The Future of Everything

Jon hypothesizes that the once obscure tech industry is now becoming synonymous with Wall Street in its popularity and, just like Wall Street, the nerds, troublemakers, and misfits who started it all are now being phased out by the so-called “pretty people.” What was once a basement full of dweebs and mathletes is now the penthouse suite of Mark Zuckerberg wannabes.

“Now that the tech industry is cool, the pretty people are taking over, flooding out of top-tier universities with MBAs and social graces and carefully coiffed hair, shouldering the misfits and weirdos out of the way.”[1]

Unfortunately, what has ended up happening—and continues to happen—are these kinds of cookie-cutter startups with the so-called “pretty people” creating basic versions of the same concepts that inspired them to begin with: Yo app vs. messenger, Lyft vs. Uber, Place vs. Facebook. What’s lacking here is the imagination and drive that we used to find among the rebels and geeks of not so long ago.

You can almost hear the sound of Harvard dropouts frantically tapping away on their laptops, building the next big app. It seems like everyone has a startup nowadays—and more just keep popping up! In the not-so-distant future, there won’t be anymore tech junkies left for hire to fix your computer; pretty soon, there won’t even be a computer left to fix (if you’d believe what Microsoft has in store for us).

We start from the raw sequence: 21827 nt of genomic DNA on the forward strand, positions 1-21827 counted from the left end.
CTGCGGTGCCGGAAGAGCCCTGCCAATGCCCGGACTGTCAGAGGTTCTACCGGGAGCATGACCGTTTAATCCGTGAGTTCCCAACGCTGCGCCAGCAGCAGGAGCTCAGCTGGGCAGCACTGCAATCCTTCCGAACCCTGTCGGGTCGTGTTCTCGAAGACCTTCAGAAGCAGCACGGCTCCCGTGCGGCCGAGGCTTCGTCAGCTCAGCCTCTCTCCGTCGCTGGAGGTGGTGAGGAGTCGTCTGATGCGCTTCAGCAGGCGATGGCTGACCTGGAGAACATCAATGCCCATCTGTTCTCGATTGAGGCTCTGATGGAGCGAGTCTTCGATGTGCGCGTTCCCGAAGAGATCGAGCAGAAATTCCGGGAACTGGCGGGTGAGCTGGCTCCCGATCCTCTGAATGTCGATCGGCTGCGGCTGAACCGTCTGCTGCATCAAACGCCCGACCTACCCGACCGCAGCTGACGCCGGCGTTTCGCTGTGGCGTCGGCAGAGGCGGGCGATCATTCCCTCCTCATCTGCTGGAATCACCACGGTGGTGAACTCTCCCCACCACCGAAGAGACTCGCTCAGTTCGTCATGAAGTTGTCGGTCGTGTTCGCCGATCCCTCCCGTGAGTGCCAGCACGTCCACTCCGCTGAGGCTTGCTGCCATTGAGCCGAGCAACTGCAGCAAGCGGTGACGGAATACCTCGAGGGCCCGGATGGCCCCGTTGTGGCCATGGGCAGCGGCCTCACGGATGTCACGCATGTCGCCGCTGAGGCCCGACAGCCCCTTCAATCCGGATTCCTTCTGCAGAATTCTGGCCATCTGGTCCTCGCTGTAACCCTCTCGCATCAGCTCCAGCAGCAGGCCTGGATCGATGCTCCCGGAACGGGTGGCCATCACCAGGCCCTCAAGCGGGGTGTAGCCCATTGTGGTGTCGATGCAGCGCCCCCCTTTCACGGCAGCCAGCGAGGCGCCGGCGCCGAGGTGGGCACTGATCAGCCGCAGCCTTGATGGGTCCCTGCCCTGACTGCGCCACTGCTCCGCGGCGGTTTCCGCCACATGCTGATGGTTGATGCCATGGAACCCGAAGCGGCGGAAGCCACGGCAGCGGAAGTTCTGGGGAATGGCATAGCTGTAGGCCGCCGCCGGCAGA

Between Genecoin and cryptocurrency, tracking chips and the Higgs boson particle being predicted by Homer Simpson, it’s becoming clear that humanity is on the verge of something—something BIG. Life is becoming a single-serving, custom-created, subscription-based experience. Everything we once knew about technology is radically changing as we speak: what you knew five minutes ago is obsolete; what you know now is already outdated. We’re no longer able to live in the moment; instead, we’re constantly on the lookout for the next Tumblr or Etsy.

The time is now for the tech industry to get back to its roots. Geeks, freethinkers and tech enthusiasts unite! We need you and all of your radical, forward-thinking ideas to help dig us out of this money-hungry, “pretty” establishment that the tech industry has become. You are our salvation. You are our future. You are—dare I say it—our only hope.



[1] Evans, Jon. “Beware The Pretty People”. TechCrunch. 28 Feb. 2015. Web. 11 March 2016.